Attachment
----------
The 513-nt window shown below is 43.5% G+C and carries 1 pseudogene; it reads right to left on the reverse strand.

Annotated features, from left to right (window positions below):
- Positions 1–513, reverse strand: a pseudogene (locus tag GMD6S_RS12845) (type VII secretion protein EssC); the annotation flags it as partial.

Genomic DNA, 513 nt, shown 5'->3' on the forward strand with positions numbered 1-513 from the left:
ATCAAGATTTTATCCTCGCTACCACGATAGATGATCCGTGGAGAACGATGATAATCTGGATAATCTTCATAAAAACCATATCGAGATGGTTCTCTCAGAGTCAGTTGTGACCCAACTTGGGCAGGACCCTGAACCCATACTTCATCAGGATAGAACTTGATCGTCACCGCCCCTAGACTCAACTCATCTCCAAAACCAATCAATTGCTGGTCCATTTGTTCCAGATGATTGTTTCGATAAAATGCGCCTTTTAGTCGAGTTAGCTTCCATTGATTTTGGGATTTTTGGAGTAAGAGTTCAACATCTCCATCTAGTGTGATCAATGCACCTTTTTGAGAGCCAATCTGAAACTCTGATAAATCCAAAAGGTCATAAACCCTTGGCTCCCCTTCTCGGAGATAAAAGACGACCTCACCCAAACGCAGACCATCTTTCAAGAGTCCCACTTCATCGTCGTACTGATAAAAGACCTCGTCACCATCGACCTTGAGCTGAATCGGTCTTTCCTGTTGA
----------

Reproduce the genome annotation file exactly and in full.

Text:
The 513-nt window shown below is 43.5% G+C and carries 1 pseudogene; it reads right to left on the reverse strand.

Annotated features, from left to right (window positions below):
- Positions 1–513, reverse strand: a pseudogene (locus tag GMD6S_RS12845) (type VII secretion protein EssC); the annotation flags it as partial.

Genomic DNA, 513 nt, shown 5'->3' on the forward strand with positions numbered 1-513 from the left:
ATCAAGATTTTATCCTCGCTACCACGATAGATGATCCGTGGAGAACGATGATAATCTGGATAATCTTCATAAAAACCATATCGAGATGGTTCTCTCAGAGTCAGTTGTGACCCAACTTGGGCAGGACCCTGAACCCATACTTCATCAGGATAGAACTTGATCGTCACCGCCCCTAGACTCAACTCATCTCCAAAACCAATCAATTGCTGGTCCATTTGTTCCAGATGATTGTTTCGATAAAATGCGCCTTTTAGTCGAGTTAGCTTCCATTGATTTTGGGATTTTTGGAGTAAGAGTTCAACATCTCCATCTAGTGTGATCAATGCACCTTTTTGAGAGCCAATCTGAAACTCTGATAAATCCAAAAGGTCATAAACCCTTGGCTCCCCTTCTCGGAGATAAAAGACGACCTCACCCAAACGCAGACCATCTTTCAAGAGTCCCACTTCATCGTCGTACTGATAAAAGACCTCGTCACCATCGACCTTGAGCTGAATCGGTCTTTCCTGTTGA